Activists in U.S. Cities Respond to Trump’s Pipeline Orders

By Yessenia Funes Jan 25, 2017

Environmentalists across the country took to the streets yesterday (January 24) after President Donald Trump signed four presidential memoranda and one executive order to pursue fossil fuel projects, including the Dakota Access and Keystone XL pipelines.

Activists were most energized by the memoranda supporting the two pipelines—battles former President Barack Obama‘s administration eventually respected by rejecting the pipelines. This administration has made clear that they disagree.

As Daniel Estrin, who serves as the legal director for the environmental organization Waterkeeper Alliance, said to Colorlines: “The previous administration was much more concerned about what the public thought and agreed with concerns many citizens have about climate change and environmental impacts. With the new administration, they’ve been very clear that they disagree with some of those policies held by the Obama administration.”

The memorandum on the Dakota Access Pipeline directs the Army Corps of Engineers to withdraw its December memo where it laid out its decision to prepare an Environmental Impact Statement (EIS). The administration essentially wants the Corps to, as Estrin put it, “pretend that everything that happened from July to December didn’t happen,” and just complete the final section of the pipeline, which will go through the Lake Oahe crossing of the Missouri River.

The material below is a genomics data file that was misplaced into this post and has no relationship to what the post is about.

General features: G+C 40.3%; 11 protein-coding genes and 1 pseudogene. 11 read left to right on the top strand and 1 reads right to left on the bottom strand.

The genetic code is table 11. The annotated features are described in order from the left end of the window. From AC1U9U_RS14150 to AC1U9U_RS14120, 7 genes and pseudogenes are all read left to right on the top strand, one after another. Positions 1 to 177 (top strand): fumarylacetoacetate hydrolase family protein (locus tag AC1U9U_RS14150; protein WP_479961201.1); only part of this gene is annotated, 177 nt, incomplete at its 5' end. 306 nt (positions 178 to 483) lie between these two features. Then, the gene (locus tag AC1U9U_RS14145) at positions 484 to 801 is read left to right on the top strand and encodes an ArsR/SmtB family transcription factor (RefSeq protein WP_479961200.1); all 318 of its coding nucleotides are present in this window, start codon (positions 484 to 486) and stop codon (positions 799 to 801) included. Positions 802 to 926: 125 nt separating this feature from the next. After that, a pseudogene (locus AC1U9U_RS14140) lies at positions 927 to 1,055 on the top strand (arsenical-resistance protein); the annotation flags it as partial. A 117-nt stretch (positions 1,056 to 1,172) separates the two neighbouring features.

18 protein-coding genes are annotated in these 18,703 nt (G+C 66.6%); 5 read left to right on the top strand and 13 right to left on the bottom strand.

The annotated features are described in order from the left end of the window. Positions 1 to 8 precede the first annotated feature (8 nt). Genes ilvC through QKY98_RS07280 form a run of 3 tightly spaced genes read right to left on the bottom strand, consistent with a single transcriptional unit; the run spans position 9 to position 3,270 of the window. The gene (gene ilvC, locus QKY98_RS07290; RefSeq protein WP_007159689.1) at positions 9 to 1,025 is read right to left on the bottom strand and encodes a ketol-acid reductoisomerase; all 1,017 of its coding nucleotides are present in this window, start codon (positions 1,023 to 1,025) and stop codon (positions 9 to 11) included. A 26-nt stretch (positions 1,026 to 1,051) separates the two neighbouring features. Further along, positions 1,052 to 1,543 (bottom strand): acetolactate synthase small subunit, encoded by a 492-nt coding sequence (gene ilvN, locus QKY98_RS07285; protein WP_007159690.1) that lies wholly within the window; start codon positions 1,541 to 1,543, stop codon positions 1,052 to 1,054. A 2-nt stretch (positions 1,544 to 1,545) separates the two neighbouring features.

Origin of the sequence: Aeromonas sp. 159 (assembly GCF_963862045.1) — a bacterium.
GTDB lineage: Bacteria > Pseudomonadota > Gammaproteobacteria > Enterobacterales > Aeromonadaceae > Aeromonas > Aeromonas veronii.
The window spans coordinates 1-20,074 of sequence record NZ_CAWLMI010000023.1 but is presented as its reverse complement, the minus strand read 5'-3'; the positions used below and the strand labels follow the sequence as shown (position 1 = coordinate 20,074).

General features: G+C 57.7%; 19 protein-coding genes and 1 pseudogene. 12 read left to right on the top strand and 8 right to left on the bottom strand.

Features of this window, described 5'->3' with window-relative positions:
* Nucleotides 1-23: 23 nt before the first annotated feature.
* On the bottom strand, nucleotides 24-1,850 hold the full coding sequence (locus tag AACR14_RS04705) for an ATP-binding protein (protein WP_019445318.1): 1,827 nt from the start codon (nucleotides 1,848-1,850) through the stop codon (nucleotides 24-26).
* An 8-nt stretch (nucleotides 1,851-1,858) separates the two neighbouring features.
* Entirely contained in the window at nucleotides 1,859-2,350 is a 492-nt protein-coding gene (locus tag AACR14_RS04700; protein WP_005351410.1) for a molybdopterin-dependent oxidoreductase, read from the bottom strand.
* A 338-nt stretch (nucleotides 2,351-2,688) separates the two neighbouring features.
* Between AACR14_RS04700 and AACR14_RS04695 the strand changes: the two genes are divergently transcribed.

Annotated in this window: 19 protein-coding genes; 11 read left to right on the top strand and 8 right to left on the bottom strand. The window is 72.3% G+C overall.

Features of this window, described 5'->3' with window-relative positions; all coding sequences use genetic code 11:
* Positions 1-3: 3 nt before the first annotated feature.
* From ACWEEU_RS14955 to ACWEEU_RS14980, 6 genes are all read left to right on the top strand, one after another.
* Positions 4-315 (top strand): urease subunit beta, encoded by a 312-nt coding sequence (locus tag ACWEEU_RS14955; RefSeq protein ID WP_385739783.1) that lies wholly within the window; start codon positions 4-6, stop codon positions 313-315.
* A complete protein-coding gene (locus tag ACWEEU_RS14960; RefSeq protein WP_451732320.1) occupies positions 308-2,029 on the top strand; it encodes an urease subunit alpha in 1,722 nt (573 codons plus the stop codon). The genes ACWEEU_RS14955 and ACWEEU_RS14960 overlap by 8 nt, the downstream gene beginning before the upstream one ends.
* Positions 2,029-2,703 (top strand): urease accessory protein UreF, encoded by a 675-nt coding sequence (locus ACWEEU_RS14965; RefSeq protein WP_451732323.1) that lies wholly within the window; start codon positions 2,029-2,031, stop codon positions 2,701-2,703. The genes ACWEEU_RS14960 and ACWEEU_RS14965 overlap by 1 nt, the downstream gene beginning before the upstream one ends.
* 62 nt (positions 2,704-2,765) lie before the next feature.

Experts worried this would happen when the Corps made its December decision to deny the Lake Oahe easement near the Standing Rock Sioux Tribe reservation. And it’s one that Estrin wrote about in a blog post.

One of Estrin’s biggest concerns was that the Corps called for an EIS without withdrawing or retracting its previous Environment Assessment or Finding of No Significant Impact (FONSI), which goes against standard protocol. “I’m concerned that the Corps’ attempt to have it both ways here – i.e., to leave the FONSI in place, while at the same time purporting to require preparation of an EIS – leaves the status of the Corps’ Decision in ‘limbo’ and vulnerable to legal challenge by Energy Transfer Partners,” he wrote.

Estrin goes on:

[T]he discretionary nature of the Corps’ Decision, which is expressed as a “judgment” call by the Assistant Secretary for Civil Works, may leave it open for reconsideration and potential reversal by the Corps under the new presidential administration that will take power on January 20. Such a reversal might require no more than another memorandum decision reaching a different conclusion upon further consideration. While such a reversal might ultimately be found by a court to be “arbitrary and capricious” (the legal standard under which the legality of most agency actions is measured), the discretionary nature of the Corps’ Decision, and the odd FONSI-EIS dichotomy discussed above, may ultimately render the decision unviable.

Estrin is also concerned over those who will be on the frontlines. Trump’s law-and-order stance has Estrin worried that Morton County Sheriff’s Department may escalate its policing methods.

In the meantime, people in Seattle, Los Angeles, Washington, D.C., and New York are showing that they stand with #NoDAPL. In Seattle, water protectors occupied a branch of Wells Fargo, one of the banks that is funding the crude oil project and a target of the movement’s divestment campaign. See images and videos of actions below, including Greenpeace activists dropping a huge “RESIST” banner above the White House earlier today (January 25).

Washington, D.C.

New York City


Los Angeles